An interesting — and potentially troubling — kink has been found in the upcoming PBS Frontline documentary that tells the story of concussions being inflicted on professional football players.
Frontline is planning to broadcast “League of Denial: The NFL’s Concussion Crisis” over two nights — Oct. 8 and 15 — at 9 p.m. KACV-TV will broadcast the groundbreaking documentary both nights.
But this news just came in: ESPN, the nation’s leading sports and entertainment network, is ending its collaboration with Frontline’s production of the documentary.
Frontline will no longer use ESPN’s logo to promote the special.
But the show will go on, courtesy of WGBH-TV out of Boston, Mass., which is the headquarters station for Frontline.
I’m not in a position to speculate aloud why ESPN is ending its involvement with the special, but other media — such as the New York Times — are reporting possible pressure being applied by the National Football League on the network that broadcasts a huge number of NFL games each season.
Could such pressure be true? Well, consider that the NFL sought a retraction from Frontline’s reporting in Part One of the special about Hall of Fame center Mike Webster’s neurological disease that medical experts attribute to the concussions he suffered during his 17-year playing career. Webster eventually died of complications from chronic traumatic encephalopathy.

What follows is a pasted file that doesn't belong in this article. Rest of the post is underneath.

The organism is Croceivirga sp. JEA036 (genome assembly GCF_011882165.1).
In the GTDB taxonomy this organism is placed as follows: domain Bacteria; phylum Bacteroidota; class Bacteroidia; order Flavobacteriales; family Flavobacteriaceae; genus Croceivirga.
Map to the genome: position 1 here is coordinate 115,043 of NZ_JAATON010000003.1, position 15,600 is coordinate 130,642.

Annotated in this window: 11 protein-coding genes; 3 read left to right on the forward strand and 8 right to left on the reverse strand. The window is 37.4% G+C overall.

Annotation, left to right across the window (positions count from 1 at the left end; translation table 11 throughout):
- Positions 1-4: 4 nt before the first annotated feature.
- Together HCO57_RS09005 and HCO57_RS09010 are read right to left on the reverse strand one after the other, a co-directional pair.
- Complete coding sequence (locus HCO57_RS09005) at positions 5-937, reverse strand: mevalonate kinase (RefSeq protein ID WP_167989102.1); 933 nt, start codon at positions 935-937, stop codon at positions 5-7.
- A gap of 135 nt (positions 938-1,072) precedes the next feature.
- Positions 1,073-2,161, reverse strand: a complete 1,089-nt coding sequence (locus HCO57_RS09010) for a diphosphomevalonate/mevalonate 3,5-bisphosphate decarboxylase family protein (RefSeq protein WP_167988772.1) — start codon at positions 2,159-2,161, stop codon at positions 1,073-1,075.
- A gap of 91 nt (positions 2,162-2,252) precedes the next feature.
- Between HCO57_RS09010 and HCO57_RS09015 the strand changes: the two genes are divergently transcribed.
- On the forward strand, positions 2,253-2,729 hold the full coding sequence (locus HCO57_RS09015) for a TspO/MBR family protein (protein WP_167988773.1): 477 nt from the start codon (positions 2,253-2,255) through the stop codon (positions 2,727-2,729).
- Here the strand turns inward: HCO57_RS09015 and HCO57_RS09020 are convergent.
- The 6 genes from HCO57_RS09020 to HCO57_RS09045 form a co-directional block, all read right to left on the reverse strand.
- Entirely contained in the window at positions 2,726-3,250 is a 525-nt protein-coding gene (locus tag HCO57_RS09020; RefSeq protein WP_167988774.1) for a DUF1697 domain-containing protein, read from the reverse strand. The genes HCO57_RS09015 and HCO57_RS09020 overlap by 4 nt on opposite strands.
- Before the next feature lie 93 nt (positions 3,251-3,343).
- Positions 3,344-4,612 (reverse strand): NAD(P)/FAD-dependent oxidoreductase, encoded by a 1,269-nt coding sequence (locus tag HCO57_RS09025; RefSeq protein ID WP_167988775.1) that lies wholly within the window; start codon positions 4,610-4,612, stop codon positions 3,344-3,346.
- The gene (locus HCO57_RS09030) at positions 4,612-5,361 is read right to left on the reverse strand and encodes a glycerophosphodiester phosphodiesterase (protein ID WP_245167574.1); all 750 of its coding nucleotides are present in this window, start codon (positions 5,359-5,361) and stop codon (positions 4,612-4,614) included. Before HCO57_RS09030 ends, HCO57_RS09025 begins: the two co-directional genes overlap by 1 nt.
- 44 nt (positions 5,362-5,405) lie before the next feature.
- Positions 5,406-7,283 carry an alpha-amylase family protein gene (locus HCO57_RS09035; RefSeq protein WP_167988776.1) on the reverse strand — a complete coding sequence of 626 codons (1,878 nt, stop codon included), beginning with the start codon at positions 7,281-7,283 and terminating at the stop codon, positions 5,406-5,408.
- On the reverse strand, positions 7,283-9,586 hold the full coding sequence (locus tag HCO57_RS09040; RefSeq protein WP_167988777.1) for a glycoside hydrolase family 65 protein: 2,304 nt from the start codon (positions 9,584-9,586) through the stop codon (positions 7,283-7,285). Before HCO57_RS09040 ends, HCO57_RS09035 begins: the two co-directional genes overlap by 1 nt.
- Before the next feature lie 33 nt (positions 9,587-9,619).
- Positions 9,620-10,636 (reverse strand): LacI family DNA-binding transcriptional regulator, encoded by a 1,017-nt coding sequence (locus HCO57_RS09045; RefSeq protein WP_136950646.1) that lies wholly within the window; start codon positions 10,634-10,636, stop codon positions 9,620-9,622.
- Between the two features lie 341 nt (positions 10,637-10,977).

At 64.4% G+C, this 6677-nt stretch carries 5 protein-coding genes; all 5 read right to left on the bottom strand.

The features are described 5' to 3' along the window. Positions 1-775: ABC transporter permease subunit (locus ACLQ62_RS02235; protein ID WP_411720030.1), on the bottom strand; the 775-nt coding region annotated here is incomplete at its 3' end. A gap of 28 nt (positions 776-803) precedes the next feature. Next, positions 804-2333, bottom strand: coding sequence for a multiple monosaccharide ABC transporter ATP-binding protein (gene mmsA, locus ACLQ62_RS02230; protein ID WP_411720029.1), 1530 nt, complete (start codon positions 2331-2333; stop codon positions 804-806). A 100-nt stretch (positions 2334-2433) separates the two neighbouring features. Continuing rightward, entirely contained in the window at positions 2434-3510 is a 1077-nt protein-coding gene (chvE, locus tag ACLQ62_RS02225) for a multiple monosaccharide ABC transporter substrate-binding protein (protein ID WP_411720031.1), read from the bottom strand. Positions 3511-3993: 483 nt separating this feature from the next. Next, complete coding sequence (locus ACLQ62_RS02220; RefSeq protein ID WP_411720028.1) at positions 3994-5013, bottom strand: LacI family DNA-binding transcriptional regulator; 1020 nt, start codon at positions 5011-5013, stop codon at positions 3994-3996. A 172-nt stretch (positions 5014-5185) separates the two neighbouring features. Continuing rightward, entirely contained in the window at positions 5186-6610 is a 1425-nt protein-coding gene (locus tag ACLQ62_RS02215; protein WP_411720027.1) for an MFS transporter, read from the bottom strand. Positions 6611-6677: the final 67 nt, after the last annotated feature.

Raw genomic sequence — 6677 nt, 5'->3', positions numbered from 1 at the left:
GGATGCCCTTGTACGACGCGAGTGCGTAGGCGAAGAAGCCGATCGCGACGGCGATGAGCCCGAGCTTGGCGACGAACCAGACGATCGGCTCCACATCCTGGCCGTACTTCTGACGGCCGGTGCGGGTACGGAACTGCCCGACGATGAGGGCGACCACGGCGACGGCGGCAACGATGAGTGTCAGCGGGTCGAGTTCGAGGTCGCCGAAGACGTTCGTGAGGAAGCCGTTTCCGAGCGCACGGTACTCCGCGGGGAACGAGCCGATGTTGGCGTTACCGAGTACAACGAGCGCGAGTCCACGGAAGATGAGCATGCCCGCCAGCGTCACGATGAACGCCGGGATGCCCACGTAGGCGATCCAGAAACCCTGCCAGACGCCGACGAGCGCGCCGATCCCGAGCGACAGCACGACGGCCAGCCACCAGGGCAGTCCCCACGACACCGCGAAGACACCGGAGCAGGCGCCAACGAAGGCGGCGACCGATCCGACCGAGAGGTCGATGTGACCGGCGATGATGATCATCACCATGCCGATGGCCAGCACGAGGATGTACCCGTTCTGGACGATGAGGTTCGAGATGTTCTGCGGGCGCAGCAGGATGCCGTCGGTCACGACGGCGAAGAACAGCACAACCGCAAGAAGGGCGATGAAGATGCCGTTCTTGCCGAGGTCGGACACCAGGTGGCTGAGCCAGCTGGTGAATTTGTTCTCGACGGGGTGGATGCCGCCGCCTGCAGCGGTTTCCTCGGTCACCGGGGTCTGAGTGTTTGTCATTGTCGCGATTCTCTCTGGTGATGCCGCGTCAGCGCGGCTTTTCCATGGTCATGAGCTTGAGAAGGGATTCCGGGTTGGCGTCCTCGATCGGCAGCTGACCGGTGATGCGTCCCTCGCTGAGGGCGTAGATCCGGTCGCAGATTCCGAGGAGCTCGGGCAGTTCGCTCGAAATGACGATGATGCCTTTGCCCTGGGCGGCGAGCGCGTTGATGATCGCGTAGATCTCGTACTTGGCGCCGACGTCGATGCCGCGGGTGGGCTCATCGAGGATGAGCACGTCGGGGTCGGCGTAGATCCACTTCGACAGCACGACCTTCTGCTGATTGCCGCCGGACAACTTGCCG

“The league demanded a retraction of the scientific paper explaining the diagnosis,” Frontline executives said in a statement, “insisted there was no evidence linking football to chronic brain disease and used its own heavily funded research arm to try to kill the findings and discredit the researchers behind them.”
Whatever the reason, ESPN is now out of the picture.
As is the case with any of the work that Frontline does for public television, it will be a thorough examination of a growing problem among highly paid professional athletes.